Credit: NATALIE CAUDILL
Credit: NATALIE CAUDILL
The list shows Brookhaven-based LifeBrite Laboratories Inc. received between $1 million and $2 million in April, even though at the time the U.S. Justice Department was pursuing an indictment against the company's owner over an alleged scheme to bilk insurance companies using struggling rural hospitals.
Two LifeBrite hospitals received millions of dollars more in PPP loans. The data shows LifeBrite Hospital Group of Early receiving $2 million to $5 million and LifeBrite Hospital Group of Stokes receiving $1 million to $2 million. The three loans combined will preserve 370 jobs, the data shows.
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In June, the government charged LifeBrite CEO Christian Fletcher with one count of conspiracy to commit health care fraud and wire fraud; one count of conspiracy to commit money laundering; and two counts of substantive money laundering. Nine other people have also been charged in the case.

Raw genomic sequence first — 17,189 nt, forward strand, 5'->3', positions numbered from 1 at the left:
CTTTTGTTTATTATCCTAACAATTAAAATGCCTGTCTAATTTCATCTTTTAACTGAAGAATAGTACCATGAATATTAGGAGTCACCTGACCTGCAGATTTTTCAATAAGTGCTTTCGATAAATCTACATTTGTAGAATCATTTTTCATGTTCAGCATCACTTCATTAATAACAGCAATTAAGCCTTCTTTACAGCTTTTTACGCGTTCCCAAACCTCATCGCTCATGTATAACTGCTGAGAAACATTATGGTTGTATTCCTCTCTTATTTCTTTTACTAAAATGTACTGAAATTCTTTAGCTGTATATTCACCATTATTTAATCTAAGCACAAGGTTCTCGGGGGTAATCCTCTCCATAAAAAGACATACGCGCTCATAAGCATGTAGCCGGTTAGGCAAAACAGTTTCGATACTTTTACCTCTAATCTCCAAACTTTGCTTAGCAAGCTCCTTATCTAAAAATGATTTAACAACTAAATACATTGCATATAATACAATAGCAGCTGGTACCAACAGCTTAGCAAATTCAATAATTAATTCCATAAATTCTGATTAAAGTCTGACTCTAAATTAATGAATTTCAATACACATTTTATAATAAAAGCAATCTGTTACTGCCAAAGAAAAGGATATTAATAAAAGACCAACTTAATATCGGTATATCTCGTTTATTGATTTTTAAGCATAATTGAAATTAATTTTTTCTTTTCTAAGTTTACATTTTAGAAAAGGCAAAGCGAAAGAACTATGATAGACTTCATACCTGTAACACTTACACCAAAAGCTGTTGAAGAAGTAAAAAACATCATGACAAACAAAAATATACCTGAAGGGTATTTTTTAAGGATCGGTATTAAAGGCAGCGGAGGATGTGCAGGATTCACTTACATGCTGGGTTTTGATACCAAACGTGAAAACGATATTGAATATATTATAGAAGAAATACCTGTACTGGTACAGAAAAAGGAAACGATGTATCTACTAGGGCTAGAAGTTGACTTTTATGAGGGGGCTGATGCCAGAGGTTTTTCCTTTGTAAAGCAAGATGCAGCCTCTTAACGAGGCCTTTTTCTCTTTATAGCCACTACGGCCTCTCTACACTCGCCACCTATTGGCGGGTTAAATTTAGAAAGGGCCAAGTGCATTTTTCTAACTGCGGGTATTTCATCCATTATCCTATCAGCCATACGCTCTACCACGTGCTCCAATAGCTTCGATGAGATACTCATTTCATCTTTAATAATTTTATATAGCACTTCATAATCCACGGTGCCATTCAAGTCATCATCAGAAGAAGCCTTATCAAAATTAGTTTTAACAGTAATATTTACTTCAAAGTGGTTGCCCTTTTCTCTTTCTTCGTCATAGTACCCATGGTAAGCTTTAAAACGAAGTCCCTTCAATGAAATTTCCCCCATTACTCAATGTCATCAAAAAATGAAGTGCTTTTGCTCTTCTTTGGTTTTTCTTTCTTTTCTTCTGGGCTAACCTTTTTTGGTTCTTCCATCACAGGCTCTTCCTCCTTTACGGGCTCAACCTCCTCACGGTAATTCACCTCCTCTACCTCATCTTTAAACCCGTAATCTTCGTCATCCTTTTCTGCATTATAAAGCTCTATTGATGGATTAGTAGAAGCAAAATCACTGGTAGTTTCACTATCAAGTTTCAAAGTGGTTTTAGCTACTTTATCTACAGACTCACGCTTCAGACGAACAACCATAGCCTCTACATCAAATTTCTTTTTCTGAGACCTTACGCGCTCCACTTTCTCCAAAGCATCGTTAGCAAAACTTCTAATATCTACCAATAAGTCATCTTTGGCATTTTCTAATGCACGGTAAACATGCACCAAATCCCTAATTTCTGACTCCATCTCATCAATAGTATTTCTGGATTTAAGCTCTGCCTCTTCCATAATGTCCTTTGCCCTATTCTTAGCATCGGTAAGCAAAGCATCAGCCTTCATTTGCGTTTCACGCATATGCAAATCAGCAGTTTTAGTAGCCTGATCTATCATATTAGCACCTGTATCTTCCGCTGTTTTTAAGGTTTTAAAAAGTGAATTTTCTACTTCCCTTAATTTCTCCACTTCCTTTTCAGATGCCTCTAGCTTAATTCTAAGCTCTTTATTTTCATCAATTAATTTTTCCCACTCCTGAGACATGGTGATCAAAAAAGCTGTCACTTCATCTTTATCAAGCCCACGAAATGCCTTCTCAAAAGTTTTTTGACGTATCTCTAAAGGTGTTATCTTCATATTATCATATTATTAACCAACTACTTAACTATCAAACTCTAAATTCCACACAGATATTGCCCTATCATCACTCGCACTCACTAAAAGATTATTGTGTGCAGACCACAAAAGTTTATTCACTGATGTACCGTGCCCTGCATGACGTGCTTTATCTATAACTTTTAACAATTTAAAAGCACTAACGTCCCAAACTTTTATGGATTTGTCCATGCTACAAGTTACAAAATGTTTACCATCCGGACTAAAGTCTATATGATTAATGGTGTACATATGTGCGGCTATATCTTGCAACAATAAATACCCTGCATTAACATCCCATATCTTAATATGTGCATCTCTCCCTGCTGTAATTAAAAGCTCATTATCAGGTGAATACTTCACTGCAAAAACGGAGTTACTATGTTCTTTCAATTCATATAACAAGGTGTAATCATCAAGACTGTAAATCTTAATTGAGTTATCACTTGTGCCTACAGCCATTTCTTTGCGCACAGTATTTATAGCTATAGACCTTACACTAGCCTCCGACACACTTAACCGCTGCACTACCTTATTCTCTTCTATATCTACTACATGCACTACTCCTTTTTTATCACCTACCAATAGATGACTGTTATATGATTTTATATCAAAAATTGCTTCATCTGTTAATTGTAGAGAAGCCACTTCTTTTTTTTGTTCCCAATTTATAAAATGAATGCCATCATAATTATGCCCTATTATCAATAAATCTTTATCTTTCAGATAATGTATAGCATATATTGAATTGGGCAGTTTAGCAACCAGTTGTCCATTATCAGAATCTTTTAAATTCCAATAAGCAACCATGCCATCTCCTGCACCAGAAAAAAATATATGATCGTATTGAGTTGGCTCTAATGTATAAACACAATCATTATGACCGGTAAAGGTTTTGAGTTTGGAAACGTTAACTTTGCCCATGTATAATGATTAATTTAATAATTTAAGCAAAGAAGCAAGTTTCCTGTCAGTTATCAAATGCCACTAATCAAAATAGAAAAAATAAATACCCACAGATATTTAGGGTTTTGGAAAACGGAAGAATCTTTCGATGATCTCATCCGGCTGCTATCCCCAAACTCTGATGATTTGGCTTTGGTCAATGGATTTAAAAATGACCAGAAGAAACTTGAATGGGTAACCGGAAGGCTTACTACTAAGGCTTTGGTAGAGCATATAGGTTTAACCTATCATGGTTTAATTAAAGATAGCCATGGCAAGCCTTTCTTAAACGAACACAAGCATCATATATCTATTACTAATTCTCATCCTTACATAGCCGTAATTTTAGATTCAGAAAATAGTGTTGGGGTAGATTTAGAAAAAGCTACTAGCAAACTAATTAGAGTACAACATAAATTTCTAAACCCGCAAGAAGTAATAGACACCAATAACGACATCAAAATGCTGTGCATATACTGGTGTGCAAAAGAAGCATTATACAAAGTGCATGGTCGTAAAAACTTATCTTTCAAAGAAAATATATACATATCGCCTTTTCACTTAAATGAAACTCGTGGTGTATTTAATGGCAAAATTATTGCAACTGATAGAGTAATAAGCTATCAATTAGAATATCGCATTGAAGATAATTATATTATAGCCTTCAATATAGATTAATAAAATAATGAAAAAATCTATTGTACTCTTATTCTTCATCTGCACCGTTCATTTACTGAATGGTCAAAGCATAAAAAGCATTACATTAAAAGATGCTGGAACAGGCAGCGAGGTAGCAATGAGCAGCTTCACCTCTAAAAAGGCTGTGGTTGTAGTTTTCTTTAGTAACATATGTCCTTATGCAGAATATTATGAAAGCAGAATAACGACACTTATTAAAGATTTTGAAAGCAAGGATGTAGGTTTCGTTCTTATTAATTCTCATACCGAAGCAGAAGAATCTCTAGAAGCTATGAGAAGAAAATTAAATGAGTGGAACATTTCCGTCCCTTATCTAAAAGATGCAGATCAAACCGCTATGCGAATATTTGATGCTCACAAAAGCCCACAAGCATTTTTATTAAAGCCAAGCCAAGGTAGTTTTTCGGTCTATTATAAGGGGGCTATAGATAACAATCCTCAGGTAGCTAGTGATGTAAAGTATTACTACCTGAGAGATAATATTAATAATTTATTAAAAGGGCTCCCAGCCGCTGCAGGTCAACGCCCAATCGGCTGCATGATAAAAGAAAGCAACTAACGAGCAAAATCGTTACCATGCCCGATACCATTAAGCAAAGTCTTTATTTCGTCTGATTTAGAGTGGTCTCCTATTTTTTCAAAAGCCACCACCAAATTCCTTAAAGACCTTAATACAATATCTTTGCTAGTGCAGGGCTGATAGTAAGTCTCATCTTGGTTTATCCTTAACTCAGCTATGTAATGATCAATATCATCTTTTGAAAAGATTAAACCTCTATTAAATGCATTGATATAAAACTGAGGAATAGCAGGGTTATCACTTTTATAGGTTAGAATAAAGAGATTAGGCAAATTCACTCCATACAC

The government alleged the conspirators obtained urine specimens and other samples for testing through kickbacks paid to recruiters and health care providers, with some of the test not even medically necessary. They then billed insurers through the hospitals for about $1.4 billion for lab tests and were paid about $400 million, the government alleges
Fletcher did not return a call seeking input on this story, but through his attorney he has previously denied the federal charges.
CAN Capital, a Kennesaw-based small business lender, received $2 million to $5 million in May. The federal data show the money will save zero jobs, but a spokesman said in an email that the company has 74 employees and was “able to greatly assist our customer base in accessing the PPP program through approved lenders.”